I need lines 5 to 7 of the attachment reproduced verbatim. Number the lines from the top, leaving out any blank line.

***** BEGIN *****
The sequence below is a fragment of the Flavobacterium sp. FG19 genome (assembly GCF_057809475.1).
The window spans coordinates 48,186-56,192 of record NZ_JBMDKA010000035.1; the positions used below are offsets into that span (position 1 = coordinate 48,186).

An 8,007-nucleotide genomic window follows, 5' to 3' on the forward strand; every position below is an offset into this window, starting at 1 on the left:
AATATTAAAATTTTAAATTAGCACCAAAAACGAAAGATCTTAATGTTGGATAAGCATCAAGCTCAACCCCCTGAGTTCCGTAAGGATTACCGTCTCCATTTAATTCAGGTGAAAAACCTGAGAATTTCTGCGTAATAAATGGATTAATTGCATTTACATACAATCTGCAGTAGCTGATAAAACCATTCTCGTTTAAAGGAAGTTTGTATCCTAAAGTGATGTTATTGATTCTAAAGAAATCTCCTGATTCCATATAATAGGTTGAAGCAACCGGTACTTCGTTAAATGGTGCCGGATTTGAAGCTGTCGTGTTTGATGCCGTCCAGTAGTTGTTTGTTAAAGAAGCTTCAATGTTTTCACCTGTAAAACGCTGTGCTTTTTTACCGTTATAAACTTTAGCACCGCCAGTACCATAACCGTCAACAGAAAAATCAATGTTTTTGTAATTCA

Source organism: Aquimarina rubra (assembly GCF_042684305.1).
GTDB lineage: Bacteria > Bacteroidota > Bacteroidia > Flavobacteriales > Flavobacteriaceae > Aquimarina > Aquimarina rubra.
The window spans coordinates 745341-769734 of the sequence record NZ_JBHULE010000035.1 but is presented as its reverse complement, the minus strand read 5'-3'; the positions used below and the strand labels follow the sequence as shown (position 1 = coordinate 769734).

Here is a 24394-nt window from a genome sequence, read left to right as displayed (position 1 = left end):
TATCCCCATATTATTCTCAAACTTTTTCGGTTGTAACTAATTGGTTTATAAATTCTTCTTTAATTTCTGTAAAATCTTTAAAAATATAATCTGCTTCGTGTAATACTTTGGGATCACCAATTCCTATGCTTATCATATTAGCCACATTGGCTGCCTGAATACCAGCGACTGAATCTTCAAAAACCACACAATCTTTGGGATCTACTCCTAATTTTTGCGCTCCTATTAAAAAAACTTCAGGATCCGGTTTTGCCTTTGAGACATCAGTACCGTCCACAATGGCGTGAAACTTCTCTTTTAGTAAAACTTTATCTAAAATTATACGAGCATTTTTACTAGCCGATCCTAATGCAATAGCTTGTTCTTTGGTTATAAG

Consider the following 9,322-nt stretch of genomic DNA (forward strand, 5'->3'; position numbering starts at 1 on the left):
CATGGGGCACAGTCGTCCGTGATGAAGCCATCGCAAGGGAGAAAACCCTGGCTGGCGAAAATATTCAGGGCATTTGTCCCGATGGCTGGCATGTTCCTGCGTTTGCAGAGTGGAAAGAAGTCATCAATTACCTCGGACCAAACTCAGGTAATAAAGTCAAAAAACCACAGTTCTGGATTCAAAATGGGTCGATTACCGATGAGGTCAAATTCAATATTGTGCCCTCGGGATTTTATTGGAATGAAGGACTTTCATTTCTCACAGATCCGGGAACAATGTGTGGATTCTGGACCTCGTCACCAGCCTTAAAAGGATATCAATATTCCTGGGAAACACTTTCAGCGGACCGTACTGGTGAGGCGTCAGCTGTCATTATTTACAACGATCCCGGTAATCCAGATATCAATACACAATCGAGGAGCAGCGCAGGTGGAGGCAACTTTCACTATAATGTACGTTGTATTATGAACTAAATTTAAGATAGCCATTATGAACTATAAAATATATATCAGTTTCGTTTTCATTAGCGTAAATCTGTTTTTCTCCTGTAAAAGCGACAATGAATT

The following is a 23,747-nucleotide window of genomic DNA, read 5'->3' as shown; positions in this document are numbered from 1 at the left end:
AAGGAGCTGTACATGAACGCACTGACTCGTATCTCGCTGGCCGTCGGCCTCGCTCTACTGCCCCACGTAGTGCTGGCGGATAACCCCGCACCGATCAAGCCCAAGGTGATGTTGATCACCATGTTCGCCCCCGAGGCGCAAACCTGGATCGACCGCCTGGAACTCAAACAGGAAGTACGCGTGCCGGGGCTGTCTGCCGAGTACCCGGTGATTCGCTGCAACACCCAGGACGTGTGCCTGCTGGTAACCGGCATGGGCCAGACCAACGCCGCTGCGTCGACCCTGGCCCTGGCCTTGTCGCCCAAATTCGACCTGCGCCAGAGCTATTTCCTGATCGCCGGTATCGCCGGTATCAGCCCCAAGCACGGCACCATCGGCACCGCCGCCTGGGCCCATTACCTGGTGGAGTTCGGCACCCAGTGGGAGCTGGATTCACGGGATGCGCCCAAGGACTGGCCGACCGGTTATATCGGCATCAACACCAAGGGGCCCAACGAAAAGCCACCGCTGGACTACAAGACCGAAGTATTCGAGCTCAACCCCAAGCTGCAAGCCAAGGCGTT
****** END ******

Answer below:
Source organism: Aquimarina rubra (assembly GCF_042684305.1).
GTDB lineage: Bacteria > Bacteroidota > Bacteroidia > Flavobacteriales > Flavobacteriaceae > Aquimarina > Aquimarina rubra.
The window spans coordinates 745341-769734 of the sequence record NZ_JBHULE010000035.1 but is presented as its reverse complement, the minus strand read 5'-3'; the positions used below and the strand labels follow the sequence as shown (position 1 = coordinate 769734).